Back on the Speed Machine

I was talking with a prospective engineer who had mentioned on her CV that she had worked as a volunteer for the Challenge Wanaka Ironman distance race. This reminded me … I am doing a 70.3 half-Ironman in Auckland in just over two months. I’ve been keeping my running up, but time to put aside the mountain biking for a while and get back into triathlon training. So I dusted off my time trial bike for the first time in over a year and went out for a 50 km training ride.

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Time trial bikes have three fundamental – and obvious – differences to mountain bikes. First, the position is totally different. This reminded me why my massage therapist has been reminding me that I need to work more on my flexibility, particularly for my hip flexors. Secondly, with the narrow tyres and shorter wheelbase they handle very differently, and are ‘skittish’. It took me a few kilometres to get the feel of it again, and the courage to get down into the aero bars.  Finally, and most importantly, they are fast. Seriously fast. Hitting 50 km/h was really fun. And scary.

Lis’ Bed and Breakfast is in the ideal location for biking. I have a great time trial course which consists of a 4 km hilly warm up, about 15 km of almost perfectly flat roads, and then some gentle grades along the Lee Valley River. Brilliant scenery of course (it is New Zealand). Best of all, there is very little traffic.  After about 10 km my body began to get dialed into the bike and it was good to be back on such a fast bike. It was a sunny spring day with snow on the distant mountains. Sure beats all the time I spend on stationary trainers!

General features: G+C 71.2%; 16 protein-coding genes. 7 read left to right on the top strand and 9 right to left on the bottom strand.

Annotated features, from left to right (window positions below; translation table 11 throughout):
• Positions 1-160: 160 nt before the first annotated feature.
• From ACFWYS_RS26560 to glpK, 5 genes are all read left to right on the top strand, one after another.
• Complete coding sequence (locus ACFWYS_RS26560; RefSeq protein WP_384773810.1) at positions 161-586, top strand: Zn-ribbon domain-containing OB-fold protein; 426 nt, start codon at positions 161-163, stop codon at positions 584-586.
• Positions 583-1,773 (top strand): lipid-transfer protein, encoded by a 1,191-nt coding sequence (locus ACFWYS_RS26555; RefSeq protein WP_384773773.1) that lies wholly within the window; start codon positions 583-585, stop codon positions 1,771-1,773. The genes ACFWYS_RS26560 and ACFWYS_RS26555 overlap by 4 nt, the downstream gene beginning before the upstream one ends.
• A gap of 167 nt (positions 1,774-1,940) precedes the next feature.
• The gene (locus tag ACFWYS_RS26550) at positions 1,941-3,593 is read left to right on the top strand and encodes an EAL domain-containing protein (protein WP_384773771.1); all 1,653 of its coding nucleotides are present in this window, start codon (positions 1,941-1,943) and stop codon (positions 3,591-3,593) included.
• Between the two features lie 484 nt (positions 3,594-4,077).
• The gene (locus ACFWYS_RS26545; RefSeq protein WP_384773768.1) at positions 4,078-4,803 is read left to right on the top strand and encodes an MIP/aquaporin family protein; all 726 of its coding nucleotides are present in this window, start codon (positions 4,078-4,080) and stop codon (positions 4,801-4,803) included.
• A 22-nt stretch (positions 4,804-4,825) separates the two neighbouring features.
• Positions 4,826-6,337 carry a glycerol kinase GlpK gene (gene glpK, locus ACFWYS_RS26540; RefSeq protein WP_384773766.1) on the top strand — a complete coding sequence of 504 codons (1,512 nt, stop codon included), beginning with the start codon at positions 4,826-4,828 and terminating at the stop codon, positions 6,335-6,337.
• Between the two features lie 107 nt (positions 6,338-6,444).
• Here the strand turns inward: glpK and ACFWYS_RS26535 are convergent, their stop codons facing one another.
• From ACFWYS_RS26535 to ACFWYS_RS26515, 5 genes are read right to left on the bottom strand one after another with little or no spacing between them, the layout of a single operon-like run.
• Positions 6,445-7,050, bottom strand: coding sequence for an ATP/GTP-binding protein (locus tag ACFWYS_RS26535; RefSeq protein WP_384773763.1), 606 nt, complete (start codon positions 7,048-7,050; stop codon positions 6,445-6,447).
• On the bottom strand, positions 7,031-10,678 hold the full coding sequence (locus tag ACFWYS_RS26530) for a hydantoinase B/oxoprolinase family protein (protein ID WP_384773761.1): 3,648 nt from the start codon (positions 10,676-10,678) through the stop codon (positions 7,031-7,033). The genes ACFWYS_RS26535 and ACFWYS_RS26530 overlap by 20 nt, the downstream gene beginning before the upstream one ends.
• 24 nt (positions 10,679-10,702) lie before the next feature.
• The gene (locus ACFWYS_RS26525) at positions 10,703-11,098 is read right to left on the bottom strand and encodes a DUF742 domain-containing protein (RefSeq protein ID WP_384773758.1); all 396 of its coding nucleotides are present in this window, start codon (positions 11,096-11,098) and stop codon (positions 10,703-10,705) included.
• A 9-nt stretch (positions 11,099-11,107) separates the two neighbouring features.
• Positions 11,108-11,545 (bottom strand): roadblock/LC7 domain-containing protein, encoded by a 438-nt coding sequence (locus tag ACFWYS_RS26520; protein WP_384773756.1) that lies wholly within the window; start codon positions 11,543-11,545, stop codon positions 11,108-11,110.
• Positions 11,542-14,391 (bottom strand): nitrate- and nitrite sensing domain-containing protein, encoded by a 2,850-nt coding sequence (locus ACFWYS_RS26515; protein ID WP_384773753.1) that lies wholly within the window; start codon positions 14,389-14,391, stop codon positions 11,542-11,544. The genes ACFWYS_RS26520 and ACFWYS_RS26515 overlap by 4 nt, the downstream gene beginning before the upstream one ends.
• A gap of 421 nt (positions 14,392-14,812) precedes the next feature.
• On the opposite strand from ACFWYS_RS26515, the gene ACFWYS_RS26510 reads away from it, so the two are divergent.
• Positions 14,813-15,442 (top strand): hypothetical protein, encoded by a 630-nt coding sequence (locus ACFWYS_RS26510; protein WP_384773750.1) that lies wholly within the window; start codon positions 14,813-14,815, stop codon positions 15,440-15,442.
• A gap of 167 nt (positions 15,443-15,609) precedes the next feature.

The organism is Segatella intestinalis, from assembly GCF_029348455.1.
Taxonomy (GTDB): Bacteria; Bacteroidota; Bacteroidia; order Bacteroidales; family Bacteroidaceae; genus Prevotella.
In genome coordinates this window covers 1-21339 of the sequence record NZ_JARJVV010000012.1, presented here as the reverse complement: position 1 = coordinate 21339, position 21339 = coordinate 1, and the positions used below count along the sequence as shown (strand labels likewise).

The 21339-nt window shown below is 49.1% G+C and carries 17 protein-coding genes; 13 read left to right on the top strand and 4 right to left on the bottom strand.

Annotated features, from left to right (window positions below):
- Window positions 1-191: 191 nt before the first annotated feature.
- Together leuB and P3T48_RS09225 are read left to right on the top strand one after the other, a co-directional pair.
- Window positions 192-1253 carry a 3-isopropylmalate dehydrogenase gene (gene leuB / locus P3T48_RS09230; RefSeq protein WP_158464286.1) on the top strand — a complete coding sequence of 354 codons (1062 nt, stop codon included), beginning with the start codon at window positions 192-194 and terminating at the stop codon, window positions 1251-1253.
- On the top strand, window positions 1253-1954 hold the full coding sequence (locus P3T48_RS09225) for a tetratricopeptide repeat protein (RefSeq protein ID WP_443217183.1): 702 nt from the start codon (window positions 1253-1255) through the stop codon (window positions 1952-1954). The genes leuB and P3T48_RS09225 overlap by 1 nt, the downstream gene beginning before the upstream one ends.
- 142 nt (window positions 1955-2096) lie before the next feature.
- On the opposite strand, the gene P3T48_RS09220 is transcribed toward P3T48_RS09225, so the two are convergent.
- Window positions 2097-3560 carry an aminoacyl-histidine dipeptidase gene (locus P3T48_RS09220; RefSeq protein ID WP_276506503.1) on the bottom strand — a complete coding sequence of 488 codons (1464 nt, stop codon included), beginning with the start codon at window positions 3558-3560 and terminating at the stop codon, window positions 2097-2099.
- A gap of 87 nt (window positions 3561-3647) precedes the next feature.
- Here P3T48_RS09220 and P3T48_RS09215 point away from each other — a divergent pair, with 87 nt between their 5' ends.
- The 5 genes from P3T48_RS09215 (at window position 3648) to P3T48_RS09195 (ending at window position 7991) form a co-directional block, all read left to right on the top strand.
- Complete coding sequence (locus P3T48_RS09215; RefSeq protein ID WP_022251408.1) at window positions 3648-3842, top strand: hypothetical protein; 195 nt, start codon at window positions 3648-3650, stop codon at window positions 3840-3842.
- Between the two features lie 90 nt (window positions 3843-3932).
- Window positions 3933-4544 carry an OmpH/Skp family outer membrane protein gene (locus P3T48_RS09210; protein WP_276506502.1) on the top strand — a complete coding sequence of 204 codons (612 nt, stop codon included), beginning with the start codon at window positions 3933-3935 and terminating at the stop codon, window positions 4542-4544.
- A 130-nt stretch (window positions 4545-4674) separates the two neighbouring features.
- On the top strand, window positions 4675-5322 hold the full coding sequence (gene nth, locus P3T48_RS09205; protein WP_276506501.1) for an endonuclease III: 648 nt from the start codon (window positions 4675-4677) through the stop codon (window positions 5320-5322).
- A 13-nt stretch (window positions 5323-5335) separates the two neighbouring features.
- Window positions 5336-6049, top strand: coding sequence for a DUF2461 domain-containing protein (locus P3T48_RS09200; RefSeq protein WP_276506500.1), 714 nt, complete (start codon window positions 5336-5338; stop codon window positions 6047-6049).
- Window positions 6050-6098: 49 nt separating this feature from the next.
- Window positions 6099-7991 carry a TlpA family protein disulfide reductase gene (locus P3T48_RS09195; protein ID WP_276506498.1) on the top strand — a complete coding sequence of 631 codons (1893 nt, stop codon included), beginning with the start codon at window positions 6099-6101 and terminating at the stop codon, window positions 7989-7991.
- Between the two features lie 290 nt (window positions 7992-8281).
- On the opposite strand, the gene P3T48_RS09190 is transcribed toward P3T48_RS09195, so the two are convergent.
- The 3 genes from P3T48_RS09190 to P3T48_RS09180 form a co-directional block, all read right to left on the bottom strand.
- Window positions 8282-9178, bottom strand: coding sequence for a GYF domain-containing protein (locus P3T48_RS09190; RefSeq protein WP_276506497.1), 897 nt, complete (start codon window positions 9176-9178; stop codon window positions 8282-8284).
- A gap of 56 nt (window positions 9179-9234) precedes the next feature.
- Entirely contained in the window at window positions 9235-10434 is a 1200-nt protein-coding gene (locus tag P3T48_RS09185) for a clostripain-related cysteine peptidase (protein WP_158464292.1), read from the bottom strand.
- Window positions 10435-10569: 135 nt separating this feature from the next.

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Mentioning trainers. I’ve decided to try a fundamentally different training program for this 70.3. My travel schedule of course isn’t the best – I’m arriving in Auckland from the USA the morning before the race so my performance expectations are not great. Also, there is the mind set. 70.3 distances are what I’ve been doing as training days during my Ironman training so I have a very distorted view of just how much training I need to do…

My approach is going to be short 1-1:30 training sessions, almost entirely based around interval training. For running, I’ve been doing lots of 800 m repeats at 3:45 min/km pace, with 200 m recovery so I’ll just expand them (and try to go faster). For riding, a VO2 max interval training program with lots of short to medium intervals.  Something similar for swimming.  I’ll supplementing these with some longer distance training – like my recent training in Tonga where I was working on distances like 12 km at 4:30 min/km pace, or 50 – 75 km rides like today.

Will be interesting to see how my body adapts to this compared to my more traditional training programs. Looking forward to the next two months … I do enjoy training!

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